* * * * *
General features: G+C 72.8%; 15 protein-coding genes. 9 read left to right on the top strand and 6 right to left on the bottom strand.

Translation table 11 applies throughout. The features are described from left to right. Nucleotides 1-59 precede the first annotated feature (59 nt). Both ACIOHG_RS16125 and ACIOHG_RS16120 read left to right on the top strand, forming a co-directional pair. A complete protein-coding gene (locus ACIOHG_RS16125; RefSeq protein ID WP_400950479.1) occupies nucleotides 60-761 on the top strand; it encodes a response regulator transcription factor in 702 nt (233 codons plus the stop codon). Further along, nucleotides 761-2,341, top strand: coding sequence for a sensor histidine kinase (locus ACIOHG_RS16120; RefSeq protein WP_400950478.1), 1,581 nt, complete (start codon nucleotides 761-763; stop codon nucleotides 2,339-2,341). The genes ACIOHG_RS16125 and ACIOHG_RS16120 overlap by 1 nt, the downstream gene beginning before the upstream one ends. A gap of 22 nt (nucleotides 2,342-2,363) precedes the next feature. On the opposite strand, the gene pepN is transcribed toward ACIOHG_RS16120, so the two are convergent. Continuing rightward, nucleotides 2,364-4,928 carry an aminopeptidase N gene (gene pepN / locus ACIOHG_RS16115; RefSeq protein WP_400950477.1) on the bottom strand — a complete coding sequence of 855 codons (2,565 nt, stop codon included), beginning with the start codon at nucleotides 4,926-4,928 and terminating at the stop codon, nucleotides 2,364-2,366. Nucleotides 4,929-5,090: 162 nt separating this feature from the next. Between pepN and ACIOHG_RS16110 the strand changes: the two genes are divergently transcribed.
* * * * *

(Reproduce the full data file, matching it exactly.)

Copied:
General features: G+C 72.8%; 15 protein-coding genes. 9 read left to right on the top strand and 6 right to left on the bottom strand.

Translation table 11 applies throughout. The features are described from left to right. Nucleotides 1-59 precede the first annotated feature (59 nt). Both ACIOHG_RS16125 and ACIOHG_RS16120 read left to right on the top strand, forming a co-directional pair. A complete protein-coding gene (locus ACIOHG_RS16125; RefSeq protein ID WP_400950479.1) occupies nucleotides 60-761 on the top strand; it encodes a response regulator transcription factor in 702 nt (233 codons plus the stop codon). Further along, nucleotides 761-2,341, top strand: coding sequence for a sensor histidine kinase (locus ACIOHG_RS16120; RefSeq protein WP_400950478.1), 1,581 nt, complete (start codon nucleotides 761-763; stop codon nucleotides 2,339-2,341). The genes ACIOHG_RS16125 and ACIOHG_RS16120 overlap by 1 nt, the downstream gene beginning before the upstream one ends. A gap of 22 nt (nucleotides 2,342-2,363) precedes the next feature. On the opposite strand, the gene pepN is transcribed toward ACIOHG_RS16120, so the two are convergent. Continuing rightward, nucleotides 2,364-4,928 carry an aminopeptidase N gene (gene pepN / locus ACIOHG_RS16115; RefSeq protein WP_400950477.1) on the bottom strand — a complete coding sequence of 855 codons (2,565 nt, stop codon included), beginning with the start codon at nucleotides 4,926-4,928 and terminating at the stop codon, nucleotides 2,364-2,366. Nucleotides 4,929-5,090: 162 nt separating this feature from the next. Between pepN and ACIOHG_RS16110 the strand changes: the two genes are divergently transcribed.